Menlo Park Transportation Commissioner Raymond Mueller said Wednesday that the foundation for the Stanford Hospital Environmental Impact Report was missing critical data, especially for traffic mitigation efforts at the intersections of 280 and Sand Hill Road, and 280 and Alpine.
“The analysis with respect to those intersections is just flawed,” Mueller said.
"I don't oppose a world-class medical facility neighboring Menlo Park, quite the contrary. But I also believe we must expect and demand that our neighbors provide us with both an effective plan and adequate compensation to mitigate the increased traffic flow, so that we can protect our neighborhoods and the cultural identity of our town.”
The proposed Stanford University Medical Center expansion project, which has been given an estimated price tag of $3.5 billion, would put almost 10,000 additional cars a day on Menlo Park streets during evening rush hours and about 5,000 cars in the morning, according to a traffic impact study prepared for the city by the consulting firm TJKM.
The Menlo Park Transportation Commission voted to delay forming an official position about the impact that the project would have on traffic in Menlo Park Wednesday night, after city staff failed to include information needed to make a recommendation in their agenda.
Transportation Commissioner Charlie Bourne said he had not seen the draft of the city's response to the Draft Final EIR in advance of the meeting, which was being discussed at Palo Alto’s Transportation Commission Meeting at the same time.
“The only thing the staff provided the commission was the mayor’s July letter to Palo Alto and the Draft EIR with corresponding responses," Bourne said.
“At the agenda setting meeting, we asked staff for their comments on the Draft of the Final EIR, but they said they were working on it in order to have it ready for the March 15 City Council meeting. They didn’t even send us the letters and associated comments from the Menlo Park residents who commented on the EIR,” he added.
In advance of meetings, city staff typically meets with city commissioners to set agendas and collaborate on information distribution. City staff compiles data, which the commissions use to form a recommendation. That recommendation is presented to the City Council, which acts in a legislative capacity and makes the final decisions on official city action.
On July 27, 2010 Mayor Richard Cline responded in writing to the Draft of the Final EIR, noting that numerous items in the project proposal relied heavily on hospital visitors and employees using Go Passes and other methods of transportation, instead of their personal vehicles. Cline expressed concern that these traffic mitigation measures did not take into consideration the possibility that those methods may not exist if Caltrain becomes defunct.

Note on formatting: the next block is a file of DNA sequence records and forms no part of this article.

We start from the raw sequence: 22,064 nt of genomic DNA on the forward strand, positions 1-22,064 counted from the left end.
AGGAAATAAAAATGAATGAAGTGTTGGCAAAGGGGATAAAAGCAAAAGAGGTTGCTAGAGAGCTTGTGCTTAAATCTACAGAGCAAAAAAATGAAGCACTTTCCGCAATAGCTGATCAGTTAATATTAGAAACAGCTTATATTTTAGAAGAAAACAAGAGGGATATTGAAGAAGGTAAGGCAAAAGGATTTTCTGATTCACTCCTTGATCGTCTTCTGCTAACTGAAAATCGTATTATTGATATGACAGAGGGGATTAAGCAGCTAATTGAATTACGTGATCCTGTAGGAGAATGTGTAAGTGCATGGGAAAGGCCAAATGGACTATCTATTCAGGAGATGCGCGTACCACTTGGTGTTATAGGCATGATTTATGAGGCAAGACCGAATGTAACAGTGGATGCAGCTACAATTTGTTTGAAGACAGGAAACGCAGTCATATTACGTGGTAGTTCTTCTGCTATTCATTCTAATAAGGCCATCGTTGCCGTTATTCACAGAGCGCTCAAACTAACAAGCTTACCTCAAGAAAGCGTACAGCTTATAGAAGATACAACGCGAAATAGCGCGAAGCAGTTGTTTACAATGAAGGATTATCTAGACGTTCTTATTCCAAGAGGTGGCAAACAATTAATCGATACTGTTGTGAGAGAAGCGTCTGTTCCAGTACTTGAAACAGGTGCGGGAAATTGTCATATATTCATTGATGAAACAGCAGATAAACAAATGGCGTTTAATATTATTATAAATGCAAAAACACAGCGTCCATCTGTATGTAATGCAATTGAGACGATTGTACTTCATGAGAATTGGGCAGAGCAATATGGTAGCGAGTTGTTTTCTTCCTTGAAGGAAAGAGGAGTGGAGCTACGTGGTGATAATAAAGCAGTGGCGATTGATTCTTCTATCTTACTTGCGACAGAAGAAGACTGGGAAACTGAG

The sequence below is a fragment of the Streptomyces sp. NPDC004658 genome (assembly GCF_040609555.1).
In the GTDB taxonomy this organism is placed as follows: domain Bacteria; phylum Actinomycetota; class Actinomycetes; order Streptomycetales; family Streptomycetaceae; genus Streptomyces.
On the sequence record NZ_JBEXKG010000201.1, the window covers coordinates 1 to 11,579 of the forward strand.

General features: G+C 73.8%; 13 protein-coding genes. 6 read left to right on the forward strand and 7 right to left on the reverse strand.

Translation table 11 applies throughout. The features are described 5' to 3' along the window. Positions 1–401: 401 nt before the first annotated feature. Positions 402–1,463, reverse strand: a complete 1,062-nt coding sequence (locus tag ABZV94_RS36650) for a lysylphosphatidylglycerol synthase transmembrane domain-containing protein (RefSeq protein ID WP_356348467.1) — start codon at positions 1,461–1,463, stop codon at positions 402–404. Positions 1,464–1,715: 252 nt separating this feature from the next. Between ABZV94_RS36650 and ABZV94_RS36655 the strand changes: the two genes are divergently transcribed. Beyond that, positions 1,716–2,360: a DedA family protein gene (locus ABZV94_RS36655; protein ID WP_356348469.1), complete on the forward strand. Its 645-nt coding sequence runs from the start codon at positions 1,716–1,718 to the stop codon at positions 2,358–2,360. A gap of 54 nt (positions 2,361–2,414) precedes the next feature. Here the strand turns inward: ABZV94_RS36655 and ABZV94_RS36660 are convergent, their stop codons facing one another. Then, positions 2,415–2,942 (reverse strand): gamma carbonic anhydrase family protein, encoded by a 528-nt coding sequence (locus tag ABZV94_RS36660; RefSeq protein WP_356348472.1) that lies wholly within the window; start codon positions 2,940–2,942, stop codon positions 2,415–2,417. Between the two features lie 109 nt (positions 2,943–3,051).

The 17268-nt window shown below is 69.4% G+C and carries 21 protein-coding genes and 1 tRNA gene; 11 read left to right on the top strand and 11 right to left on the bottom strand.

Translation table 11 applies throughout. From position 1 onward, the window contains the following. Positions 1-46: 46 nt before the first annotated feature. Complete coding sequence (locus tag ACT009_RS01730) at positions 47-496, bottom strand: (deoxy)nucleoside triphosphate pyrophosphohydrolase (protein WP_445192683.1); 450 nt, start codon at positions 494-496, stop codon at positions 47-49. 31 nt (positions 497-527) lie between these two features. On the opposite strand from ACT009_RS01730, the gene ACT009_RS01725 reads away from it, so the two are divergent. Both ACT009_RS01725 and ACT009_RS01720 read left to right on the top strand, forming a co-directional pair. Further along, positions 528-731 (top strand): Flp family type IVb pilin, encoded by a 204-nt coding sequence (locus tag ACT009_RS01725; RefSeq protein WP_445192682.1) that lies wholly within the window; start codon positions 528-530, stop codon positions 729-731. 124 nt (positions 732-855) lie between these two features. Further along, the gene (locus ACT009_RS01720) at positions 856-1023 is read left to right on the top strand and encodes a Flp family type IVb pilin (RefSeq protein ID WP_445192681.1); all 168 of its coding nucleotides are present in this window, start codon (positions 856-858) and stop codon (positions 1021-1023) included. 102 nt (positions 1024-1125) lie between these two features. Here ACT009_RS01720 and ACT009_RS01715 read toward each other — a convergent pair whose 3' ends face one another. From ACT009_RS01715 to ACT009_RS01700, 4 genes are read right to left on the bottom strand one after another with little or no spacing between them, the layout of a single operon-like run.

“By the time the SUMC project is constructed, there may be considerable changes to transit along the Peninsula,” Cline’s letter states.
on March 3, 2011 and plans to kill services between San Jose and Gilroy, in addition to reducing weekday train service to only commute hours. It also may eliminate service at 10 stations on the Peninsula in the near future.
Right now about five percent of Stanford Hospital’s employees ride Caltrain, according to William T. Phillips, Senior Associate Vice President of Real Estate for Stanford University. The goal is to get about 15 percent of the hospital’s staff using GO passes, and an additional 20 percent using alternative transportation such as bikes.
Multiple residents made public comments about the project's feasibility that evening.
Menlo Park resident Murray Baron lives near Sand Hill and 280, and took issue with the assumptions made in the EIR, citing the after-three-o’clock traffic on Sand Hill as a significant problem.
“Twice in the past six months I needed to go to an appointment on Welsh Road in the medical complex, and had to go home at four in the afternoon," Baron said. “Three miles took me 25 minutes to drive at an average at eight miles per hour, yet the traffic analysis shows a level C on the evening commute.”
A Level C designation is based in part on a person sitting in traffic for an extra 20-30 seconds.
"That’s clearly wrong; that brings into question other conclusions in the traffic analysis, which was done in 2007,” Baron said.
Transportation Commissioner Rob Cronin said: “These attempts at mitigation by increasing capacity of intersections and so forth are just not practical. In the larger picture, our concern with increased traffic on the roads is merely a consequence of decisions made for many years to have a transportation system in which the automobile is the dominant method of transportation.”
“We must want it that way because we're a representative democracy, but I don’t see it as sustainable in the long run.”
Martin Engel, Transportation Commissioner said, “Those who produce the traffic ought to take responsibility for that.”
After hours of discussion, the Commission decided to reconvene at 1:30 p.m. on Friday, March 18 to revisit the issue and draft a letter that outlines their recommendations to the City Council.
Atul Patel, Senior Transportation Engineer for Menlo Park, said he and city staff are reviewing the responses to the Final EIR, and would be delivering those to the Commission within 10 days.
“It’s a rather large document, hundreds of pages, that will take a while to process," Patel said.
Update 3/18/11: Article modified to clarify which version of the EIR was being discussed.